In simple words, Inflation is the rise in the price of goods and services within an economy over a period of time due to which each unit of currency has less purchasing power.
- Inflation can have positive as well as negative consequences like inflation is good for tangible assets but has a negative effect on cash holdings.
- Inflation estimated as the % rate of change in price index over the reference time period.
- The rate of Inflation in India is measured with the help of the Consumer Price Index- combined (Base year- 2012).
- Till April 2014, the Inflation rate was measured with the help of WPI (Wholesale Price Index).
- Rate of Inflation= (Current period price index-Reference period price index)/(Reference Period Price Index)×100
Types of Inflation
We have segmented the types of inflation on the basis of causes and speed or intensity.
Based on causes inflation is divided into the following types
- Currency inflation: The printing of currency notes causes this type of inflation.
- Credit inflation: Credit expansion leads to a rise in price level causing inflation.
- Deficit-induced inflation: When expenditure exceeds revenue, the government can ask RBI to print money to meet the budget deficit causing deficit-induced inflation.
- Demand-Pull inflation: An increase in aggregate demand over the available output leads to a rise in the price level and is called demand-pull inflation.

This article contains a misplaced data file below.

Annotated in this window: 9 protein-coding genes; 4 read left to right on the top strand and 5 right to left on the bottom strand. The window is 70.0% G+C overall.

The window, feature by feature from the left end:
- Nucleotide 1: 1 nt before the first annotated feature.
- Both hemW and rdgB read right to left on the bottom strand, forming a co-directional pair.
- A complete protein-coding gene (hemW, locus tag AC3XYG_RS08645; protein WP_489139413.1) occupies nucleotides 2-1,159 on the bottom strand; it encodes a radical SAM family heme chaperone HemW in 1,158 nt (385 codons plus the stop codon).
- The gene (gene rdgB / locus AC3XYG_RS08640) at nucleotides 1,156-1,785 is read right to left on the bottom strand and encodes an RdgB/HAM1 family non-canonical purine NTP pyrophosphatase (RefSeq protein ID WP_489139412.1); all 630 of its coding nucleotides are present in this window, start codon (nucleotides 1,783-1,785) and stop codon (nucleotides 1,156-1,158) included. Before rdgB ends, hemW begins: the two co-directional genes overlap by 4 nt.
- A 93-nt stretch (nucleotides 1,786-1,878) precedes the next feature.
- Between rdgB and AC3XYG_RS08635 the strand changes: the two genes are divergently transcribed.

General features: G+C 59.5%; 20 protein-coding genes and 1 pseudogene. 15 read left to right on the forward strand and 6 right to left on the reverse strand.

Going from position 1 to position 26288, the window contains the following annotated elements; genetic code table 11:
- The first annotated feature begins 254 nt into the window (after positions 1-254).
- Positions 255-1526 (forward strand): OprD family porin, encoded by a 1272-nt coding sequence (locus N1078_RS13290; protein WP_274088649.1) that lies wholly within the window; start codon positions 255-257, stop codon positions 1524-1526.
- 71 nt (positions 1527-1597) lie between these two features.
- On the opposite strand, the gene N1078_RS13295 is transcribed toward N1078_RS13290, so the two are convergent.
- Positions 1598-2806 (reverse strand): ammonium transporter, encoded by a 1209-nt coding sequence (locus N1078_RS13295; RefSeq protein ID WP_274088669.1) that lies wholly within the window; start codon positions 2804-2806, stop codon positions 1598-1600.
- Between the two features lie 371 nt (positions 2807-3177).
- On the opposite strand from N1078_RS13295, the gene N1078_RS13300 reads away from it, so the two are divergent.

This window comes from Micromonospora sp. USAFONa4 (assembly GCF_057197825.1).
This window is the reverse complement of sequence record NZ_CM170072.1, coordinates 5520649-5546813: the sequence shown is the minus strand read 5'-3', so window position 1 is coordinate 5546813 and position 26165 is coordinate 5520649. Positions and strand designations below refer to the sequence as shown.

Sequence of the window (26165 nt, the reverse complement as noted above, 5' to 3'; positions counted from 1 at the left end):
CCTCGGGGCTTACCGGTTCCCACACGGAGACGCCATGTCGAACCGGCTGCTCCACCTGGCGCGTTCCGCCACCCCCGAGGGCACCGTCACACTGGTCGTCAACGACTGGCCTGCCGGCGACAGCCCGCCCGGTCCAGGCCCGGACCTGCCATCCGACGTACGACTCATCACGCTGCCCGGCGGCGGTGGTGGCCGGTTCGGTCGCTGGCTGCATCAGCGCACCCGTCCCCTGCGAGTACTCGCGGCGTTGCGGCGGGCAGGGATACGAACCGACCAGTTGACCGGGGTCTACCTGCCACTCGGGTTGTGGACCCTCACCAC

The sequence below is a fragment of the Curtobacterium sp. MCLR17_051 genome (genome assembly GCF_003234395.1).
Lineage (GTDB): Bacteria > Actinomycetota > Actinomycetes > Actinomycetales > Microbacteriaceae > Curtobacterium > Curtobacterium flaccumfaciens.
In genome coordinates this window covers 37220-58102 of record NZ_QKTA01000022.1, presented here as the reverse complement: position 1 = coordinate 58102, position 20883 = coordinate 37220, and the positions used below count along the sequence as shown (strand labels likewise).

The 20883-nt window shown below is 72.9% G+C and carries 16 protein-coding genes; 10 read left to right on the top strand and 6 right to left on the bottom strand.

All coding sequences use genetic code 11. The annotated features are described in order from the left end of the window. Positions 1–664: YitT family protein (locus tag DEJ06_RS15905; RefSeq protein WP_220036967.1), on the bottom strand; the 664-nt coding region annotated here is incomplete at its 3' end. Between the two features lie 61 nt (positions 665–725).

- Cost-push inflation: Inflation in an economy may arise from the overall increase in the cost of production and is known as cost-push inflation.
Based on Speed or Intensity, Inflation is divided into as follows:
- Creeping or Mild Inflation
- When the speed of upward thrust in prices is slow but small, it is known as creeping inflation.
- It is helpful for economic development.
- Price rise at a very small rate (<3%).
- When prices rise moderately and the annual inflation rate rises by a single digit, walking inflation occurs.
- It is the time when government should focus on the issue.
- Price rise at moderate rate (3% <Inflation< 10%)
- When creeping and walking inflation are left unchecked, the rate of inflation will rise above 10% and is termed galloping inflation.
- This leads to instability of the economy.
- Hyperinflation is when the prices of goods and services rise more than 50% per month.
- It is the last stage of inflation.
- Examples: Germany in the 1920s, Zimbabwe in the 2000s, American Civil War, and Venezuela in 2018.
- Price rise at very high rate (20% < Inflation < 100%)
- It is a situation in which the inflation rate is high, the economic growth rate slows, and unemployment remains steadily high.
- It is also known as recession inflation.
- It is a dilemma for economic policy, since actions intended to lower inflation may worsen the unemployment situation.
- Price rise in all goods and services except food and energy due to high price fluctuations is core inflation.
- It is calculated as government needs a stable and true picture of inflation.
- This measure considers total inflation in an economy, including food and energy prices, which are more volatile.